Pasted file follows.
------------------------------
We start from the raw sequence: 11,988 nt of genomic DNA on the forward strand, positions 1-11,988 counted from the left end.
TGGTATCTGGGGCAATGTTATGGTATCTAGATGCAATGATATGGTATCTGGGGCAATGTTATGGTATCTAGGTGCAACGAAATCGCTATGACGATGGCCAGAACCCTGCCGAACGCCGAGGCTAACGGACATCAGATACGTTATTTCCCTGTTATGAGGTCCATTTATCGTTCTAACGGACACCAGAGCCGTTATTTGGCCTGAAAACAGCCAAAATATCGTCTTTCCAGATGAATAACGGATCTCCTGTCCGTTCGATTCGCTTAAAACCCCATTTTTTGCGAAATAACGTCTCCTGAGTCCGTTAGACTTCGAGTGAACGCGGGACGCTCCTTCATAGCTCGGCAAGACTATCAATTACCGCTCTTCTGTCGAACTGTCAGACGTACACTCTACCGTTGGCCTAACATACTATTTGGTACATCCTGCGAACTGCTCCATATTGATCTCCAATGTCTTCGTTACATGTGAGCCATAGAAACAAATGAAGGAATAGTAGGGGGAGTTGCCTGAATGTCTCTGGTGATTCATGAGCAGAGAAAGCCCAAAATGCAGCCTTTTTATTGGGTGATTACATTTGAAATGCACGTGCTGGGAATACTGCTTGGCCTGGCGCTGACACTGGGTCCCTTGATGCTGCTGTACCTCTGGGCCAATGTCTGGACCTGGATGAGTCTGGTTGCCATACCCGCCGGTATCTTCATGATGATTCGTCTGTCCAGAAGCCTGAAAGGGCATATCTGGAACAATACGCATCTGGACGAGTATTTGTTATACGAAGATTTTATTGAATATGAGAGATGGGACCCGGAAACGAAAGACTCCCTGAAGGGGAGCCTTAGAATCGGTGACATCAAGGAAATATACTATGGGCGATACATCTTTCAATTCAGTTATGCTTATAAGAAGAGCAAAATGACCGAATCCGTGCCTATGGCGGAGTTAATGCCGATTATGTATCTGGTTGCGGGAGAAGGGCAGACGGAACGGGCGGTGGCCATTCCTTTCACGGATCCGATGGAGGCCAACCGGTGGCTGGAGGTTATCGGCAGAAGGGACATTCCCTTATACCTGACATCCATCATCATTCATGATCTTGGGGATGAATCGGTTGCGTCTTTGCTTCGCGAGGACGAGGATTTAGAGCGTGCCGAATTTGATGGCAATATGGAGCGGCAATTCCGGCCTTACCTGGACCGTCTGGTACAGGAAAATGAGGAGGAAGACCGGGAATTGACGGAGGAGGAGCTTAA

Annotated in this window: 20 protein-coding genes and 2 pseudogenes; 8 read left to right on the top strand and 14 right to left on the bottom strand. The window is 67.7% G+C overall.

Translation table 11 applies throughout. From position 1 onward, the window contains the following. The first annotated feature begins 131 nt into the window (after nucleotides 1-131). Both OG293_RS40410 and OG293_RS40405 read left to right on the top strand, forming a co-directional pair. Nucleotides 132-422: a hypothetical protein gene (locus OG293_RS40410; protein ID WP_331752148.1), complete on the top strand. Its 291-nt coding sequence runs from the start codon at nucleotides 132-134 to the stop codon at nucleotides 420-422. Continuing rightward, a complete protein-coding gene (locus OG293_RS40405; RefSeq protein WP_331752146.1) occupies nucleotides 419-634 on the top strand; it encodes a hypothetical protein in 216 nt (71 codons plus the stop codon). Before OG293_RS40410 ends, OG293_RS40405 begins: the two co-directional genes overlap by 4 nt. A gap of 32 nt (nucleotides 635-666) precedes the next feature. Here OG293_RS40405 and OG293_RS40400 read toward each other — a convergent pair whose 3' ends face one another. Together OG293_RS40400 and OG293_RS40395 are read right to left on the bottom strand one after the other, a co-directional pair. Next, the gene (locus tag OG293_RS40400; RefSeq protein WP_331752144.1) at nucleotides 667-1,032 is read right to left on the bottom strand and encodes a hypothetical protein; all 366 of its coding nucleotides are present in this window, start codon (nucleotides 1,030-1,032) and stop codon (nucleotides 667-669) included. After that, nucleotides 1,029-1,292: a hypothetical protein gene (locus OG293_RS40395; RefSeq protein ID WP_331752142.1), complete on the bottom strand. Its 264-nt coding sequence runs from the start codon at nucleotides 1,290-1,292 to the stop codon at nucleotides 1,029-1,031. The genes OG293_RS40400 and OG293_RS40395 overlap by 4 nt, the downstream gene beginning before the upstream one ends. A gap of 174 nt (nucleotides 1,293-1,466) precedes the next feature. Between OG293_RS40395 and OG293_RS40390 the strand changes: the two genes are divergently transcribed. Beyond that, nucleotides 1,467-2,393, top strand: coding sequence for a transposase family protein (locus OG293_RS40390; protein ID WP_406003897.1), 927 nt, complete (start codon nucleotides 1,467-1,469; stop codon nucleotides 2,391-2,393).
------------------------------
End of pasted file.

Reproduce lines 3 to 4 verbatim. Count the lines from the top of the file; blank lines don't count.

Annotated in this window: 20 protein-coding genes and 2 pseudogenes; 8 read left to right on the top strand and 14 right to left on the bottom strand. The window is 67.7% G+C overall.

Translation table 11 applies throughout. From position 1 onward, the window contains the following. The first annotated feature begins 131 nt into the window (after nucleotides 1-131). Both OG293_RS40410 and OG293_RS40405 read left to right on the top strand, forming a co-directional pair. Nucleotides 132-422: a hypothetical protein gene (locus OG293_RS40410; protein ID WP_331752148.1), complete on the top strand. Its 291-nt coding sequence runs from the start codon at nucleotides 132-134 to the stop codon at nucleotides 420-422. Continuing rightward, a complete protein-coding gene (locus OG293_RS40405; RefSeq protein WP_331752146.1) occupies nucleotides 419-634 on the top strand; it encodes a hypothetical protein in 216 nt (71 codons plus the stop codon). Before OG293_RS40410 ends, OG293_RS40405 begins: the two co-directional genes overlap by 4 nt. A gap of 32 nt (nucleotides 635-666) precedes the next feature. Here OG293_RS40405 and OG293_RS40400 read toward each other — a convergent pair whose 3' ends face one another. Together OG293_RS40400 and OG293_RS40395 are read right to left on the bottom strand one after the other, a co-directional pair. Next, the gene (locus tag OG293_RS40400; RefSeq protein WP_331752144.1) at nucleotides 667-1,032 is read right to left on the bottom strand and encodes a hypothetical protein; all 366 of its coding nucleotides are present in this window, start codon (nucleotides 1,030-1,032) and stop codon (nucleotides 667-669) included. After that, nucleotides 1,029-1,292: a hypothetical protein gene (locus OG293_RS40395; RefSeq protein ID WP_331752142.1), complete on the bottom strand. Its 264-nt coding sequence runs from the start codon at nucleotides 1,290-1,292 to the stop codon at nucleotides 1,029-1,031. The genes OG293_RS40400 and OG293_RS40395 overlap by 4 nt, the downstream gene beginning before the upstream one ends. A gap of 174 nt (nucleotides 1,293-1,466) precedes the next feature. Between OG293_RS40395 and OG293_RS40390 the strand changes: the two genes are divergently transcribed. Beyond that, nucleotides 1,467-2,393, top strand: coding sequence for a transposase family protein (locus OG293_RS40390; protein ID WP_406003897.1), 927 nt, complete (start codon nucleotides 1,467-1,469; stop codon nucleotides 2,391-2,393).